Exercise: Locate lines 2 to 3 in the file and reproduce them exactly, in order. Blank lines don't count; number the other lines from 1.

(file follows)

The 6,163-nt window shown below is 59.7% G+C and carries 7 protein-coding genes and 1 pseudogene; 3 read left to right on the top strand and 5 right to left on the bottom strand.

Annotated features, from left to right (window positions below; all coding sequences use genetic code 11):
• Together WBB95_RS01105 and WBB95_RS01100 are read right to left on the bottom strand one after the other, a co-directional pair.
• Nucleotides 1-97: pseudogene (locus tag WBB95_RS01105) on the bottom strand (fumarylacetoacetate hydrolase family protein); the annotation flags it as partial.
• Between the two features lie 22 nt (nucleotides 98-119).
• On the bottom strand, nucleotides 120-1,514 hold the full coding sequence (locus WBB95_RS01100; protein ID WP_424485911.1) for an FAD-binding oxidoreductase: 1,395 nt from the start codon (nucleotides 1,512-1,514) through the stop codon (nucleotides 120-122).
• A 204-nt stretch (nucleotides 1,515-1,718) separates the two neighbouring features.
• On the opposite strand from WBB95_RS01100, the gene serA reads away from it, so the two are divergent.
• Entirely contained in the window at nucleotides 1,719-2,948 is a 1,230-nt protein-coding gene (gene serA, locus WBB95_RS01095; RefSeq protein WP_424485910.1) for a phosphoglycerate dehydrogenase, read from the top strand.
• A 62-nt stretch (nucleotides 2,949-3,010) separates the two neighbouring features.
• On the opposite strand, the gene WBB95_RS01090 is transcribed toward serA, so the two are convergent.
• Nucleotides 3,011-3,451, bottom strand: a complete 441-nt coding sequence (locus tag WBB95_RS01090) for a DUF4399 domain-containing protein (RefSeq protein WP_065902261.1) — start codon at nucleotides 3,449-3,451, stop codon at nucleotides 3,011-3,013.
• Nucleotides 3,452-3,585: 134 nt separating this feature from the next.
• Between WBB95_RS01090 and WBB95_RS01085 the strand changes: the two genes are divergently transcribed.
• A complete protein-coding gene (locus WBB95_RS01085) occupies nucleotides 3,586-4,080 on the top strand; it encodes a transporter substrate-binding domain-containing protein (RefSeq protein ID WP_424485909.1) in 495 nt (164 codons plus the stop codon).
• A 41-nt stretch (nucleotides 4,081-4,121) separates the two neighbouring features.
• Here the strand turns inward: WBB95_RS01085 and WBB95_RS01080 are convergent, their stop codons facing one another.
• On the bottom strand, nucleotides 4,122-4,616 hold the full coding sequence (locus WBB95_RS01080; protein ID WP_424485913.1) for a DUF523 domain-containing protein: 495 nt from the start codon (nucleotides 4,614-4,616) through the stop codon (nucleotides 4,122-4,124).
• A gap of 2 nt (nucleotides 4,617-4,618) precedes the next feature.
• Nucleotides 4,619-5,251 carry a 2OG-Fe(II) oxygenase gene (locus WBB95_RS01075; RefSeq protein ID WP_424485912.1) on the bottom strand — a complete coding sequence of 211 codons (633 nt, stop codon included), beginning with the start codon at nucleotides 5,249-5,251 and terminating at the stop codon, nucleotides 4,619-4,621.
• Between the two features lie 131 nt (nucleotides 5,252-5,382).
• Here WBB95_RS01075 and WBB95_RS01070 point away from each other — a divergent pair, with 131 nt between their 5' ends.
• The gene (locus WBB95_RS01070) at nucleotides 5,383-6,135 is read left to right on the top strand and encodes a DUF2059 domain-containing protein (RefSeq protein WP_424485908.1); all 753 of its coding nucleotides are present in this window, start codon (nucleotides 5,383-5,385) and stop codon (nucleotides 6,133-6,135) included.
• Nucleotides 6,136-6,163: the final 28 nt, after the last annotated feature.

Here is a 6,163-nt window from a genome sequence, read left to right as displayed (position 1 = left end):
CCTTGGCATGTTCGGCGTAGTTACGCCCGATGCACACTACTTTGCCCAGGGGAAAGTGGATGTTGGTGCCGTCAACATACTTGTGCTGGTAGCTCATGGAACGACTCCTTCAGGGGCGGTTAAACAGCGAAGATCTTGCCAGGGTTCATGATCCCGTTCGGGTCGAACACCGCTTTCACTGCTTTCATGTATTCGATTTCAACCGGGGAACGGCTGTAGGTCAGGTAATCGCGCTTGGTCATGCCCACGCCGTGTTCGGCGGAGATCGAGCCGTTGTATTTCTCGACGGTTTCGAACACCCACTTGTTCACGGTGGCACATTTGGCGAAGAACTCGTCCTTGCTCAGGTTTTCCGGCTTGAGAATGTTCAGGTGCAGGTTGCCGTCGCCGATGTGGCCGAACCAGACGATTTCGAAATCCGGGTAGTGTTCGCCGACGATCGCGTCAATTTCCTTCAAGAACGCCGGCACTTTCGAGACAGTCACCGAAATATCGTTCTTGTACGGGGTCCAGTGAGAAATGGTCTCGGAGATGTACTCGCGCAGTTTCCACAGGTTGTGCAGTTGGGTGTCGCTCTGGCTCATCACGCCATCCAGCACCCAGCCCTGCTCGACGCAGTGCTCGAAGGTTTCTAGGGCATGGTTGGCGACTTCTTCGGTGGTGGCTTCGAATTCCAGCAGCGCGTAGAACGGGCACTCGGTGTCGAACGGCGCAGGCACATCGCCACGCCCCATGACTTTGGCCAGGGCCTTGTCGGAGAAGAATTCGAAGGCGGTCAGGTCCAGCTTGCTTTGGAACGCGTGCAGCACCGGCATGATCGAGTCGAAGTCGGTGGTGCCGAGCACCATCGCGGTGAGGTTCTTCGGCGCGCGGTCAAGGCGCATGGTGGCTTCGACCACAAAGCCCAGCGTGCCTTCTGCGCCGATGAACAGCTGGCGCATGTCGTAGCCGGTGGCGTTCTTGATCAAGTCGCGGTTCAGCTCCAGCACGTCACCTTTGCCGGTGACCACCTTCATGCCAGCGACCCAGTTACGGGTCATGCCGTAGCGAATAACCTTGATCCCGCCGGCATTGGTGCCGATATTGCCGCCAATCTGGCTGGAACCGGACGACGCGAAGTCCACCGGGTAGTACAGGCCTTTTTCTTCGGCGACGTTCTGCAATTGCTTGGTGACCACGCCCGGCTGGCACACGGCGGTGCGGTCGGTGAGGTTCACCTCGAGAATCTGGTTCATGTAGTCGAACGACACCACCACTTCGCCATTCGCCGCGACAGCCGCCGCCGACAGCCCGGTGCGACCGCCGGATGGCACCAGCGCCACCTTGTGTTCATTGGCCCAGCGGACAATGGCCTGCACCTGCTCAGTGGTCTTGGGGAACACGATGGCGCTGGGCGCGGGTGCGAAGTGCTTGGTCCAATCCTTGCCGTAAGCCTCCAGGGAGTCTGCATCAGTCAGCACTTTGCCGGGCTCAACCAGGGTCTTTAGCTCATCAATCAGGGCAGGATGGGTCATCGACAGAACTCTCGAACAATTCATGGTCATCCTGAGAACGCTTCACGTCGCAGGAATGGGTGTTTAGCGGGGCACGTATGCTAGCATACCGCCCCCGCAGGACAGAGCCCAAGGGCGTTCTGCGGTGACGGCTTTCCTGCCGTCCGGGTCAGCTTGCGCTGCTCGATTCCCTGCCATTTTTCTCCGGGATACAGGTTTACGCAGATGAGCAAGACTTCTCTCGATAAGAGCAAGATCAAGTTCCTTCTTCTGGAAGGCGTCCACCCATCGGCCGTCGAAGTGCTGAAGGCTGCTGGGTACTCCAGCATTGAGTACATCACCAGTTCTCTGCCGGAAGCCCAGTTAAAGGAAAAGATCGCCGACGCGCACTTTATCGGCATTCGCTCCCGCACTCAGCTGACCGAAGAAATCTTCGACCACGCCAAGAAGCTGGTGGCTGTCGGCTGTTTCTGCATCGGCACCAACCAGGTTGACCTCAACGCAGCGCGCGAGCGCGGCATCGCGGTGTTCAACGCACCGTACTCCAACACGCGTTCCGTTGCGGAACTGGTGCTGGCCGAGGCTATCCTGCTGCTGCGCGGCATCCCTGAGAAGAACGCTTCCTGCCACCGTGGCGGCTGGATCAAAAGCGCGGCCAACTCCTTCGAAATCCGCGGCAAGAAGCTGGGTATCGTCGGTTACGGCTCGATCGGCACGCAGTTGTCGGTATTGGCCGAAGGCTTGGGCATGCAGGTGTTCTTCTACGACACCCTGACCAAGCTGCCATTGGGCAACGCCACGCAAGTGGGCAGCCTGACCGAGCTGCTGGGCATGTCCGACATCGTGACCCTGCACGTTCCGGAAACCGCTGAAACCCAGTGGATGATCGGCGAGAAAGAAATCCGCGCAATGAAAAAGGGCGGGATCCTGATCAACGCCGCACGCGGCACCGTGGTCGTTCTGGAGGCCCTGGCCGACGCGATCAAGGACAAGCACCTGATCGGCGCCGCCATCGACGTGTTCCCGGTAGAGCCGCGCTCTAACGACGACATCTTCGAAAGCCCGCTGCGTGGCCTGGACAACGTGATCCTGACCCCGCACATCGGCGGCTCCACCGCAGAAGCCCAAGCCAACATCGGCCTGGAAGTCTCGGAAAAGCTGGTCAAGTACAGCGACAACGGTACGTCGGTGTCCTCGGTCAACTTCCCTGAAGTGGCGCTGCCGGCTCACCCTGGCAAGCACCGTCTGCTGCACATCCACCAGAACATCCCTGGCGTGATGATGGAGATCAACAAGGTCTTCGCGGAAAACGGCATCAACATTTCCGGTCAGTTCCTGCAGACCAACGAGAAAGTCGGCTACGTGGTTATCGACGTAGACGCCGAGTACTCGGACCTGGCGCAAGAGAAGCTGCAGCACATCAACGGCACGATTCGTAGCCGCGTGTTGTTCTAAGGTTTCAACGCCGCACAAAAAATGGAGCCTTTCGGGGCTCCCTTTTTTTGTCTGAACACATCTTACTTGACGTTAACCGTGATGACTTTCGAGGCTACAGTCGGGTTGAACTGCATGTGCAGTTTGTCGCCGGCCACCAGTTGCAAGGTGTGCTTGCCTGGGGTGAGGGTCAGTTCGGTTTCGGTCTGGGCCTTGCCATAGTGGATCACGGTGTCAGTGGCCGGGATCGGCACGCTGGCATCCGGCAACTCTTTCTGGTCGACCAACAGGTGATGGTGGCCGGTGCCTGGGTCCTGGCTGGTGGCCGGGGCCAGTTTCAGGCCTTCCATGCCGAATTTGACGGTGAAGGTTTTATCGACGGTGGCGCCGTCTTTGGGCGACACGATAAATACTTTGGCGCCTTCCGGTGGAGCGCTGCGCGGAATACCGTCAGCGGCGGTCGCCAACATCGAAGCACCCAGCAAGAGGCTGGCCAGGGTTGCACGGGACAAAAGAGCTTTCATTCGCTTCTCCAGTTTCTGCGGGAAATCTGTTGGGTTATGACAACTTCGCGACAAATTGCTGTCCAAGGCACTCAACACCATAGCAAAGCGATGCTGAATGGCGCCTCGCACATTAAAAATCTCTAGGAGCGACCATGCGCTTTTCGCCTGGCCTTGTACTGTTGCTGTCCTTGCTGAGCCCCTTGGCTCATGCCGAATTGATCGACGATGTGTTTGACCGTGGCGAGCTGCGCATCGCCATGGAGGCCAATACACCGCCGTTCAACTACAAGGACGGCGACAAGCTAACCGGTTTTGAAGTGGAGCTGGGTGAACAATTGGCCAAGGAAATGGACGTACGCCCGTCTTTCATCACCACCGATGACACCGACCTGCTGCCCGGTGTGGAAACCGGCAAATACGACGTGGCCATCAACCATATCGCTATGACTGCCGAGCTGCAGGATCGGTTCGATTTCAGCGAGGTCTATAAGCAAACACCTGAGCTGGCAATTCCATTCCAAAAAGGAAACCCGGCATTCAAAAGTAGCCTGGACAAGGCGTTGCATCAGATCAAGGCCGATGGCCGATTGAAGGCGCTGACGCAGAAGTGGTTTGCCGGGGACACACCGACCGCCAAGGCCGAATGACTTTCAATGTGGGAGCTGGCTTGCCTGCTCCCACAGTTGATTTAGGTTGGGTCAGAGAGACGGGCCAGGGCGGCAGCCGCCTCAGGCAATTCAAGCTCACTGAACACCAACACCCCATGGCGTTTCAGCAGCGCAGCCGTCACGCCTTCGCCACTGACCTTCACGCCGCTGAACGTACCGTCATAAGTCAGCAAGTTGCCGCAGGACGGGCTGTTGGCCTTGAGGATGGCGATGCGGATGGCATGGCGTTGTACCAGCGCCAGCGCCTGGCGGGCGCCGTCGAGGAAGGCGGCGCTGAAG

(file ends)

Annotated features, from left to right (window positions below; all coding sequences use genetic code 11):
• Together WBB95_RS01105 and WBB95_RS01100 are read right to left on the bottom strand one after the other, a co-directional pair.